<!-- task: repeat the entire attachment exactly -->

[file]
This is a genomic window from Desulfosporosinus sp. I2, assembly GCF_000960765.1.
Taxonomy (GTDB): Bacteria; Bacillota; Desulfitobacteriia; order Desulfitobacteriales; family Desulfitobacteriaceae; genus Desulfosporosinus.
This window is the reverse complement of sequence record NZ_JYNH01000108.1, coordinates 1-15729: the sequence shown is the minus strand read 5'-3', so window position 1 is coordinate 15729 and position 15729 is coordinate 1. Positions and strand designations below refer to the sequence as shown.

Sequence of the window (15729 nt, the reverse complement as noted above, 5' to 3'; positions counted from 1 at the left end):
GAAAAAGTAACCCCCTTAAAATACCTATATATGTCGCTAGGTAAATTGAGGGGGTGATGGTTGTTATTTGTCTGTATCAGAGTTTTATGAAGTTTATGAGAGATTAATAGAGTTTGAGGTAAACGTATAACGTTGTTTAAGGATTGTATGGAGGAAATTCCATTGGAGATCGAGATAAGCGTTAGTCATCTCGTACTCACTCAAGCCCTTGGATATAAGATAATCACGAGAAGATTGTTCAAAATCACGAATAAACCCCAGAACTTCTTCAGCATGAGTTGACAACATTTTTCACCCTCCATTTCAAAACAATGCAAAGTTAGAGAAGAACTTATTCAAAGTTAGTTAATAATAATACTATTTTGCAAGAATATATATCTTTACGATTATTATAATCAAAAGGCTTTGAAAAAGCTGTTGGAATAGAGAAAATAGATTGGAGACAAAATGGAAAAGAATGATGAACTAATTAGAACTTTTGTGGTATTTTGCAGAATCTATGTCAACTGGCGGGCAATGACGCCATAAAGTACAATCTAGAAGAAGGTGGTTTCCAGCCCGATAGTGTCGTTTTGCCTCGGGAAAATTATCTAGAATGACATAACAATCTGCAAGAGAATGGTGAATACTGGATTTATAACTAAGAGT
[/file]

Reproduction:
This is a genomic window from Desulfosporosinus sp. I2, assembly GCF_000960765.1.
Taxonomy (GTDB): Bacteria; Bacillota; Desulfitobacteriia; order Desulfitobacteriales; family Desulfitobacteriaceae; genus Desulfosporosinus.
This window is the reverse complement of sequence record NZ_JYNH01000108.1, coordinates 1-15729: the sequence shown is the minus strand read 5'-3', so window position 1 is coordinate 15729 and position 15729 is coordinate 1. Positions and strand designations below refer to the sequence as shown.

Sequence of the window (15729 nt, the reverse complement as noted above, 5' to 3'; positions counted from 1 at the left end):
GAAAAAGTAACCCCCTTAAAATACCTATATATGTCGCTAGGTAAATTGAGGGGGTGATGGTTGTTATTTGTCTGTATCAGAGTTTTATGAAGTTTATGAGAGATTAATAGAGTTTGAGGTAAACGTATAACGTTGTTTAAGGATTGTATGGAGGAAATTCCATTGGAGATCGAGATAAGCGTTAGTCATCTCGTACTCACTCAAGCCCTTGGATATAAGATAATCACGAGAAGATTGTTCAAAATCACGAATAAACCCCAGAACTTCTTCAGCATGAGTTGACAACATTTTTCACCCTCCATTTCAAAACAATGCAAAGTTAGAGAAGAACTTATTCAAAGTTAGTTAATAATAATACTATTTTGCAAGAATATATATCTTTACGATTATTATAATCAAAAGGCTTTGAAAAAGCTGTTGGAATAGAGAAAATAGATTGGAGACAAAATGGAAAAGAATGATGAACTAATTAGAACTTTTGTGGTATTTTGCAGAATCTATGTCAACTGGCGGGCAATGACGCCATAAAGTACAATCTAGAAGAAGGTGGTTTCCAGCCCGATAGTGTCGTTTTGCCTCGGGAAAATTATCTAGAATGACATAACAATCTGCAAGAGAATGGTGAATACTGGATTTATAACTAAGAGT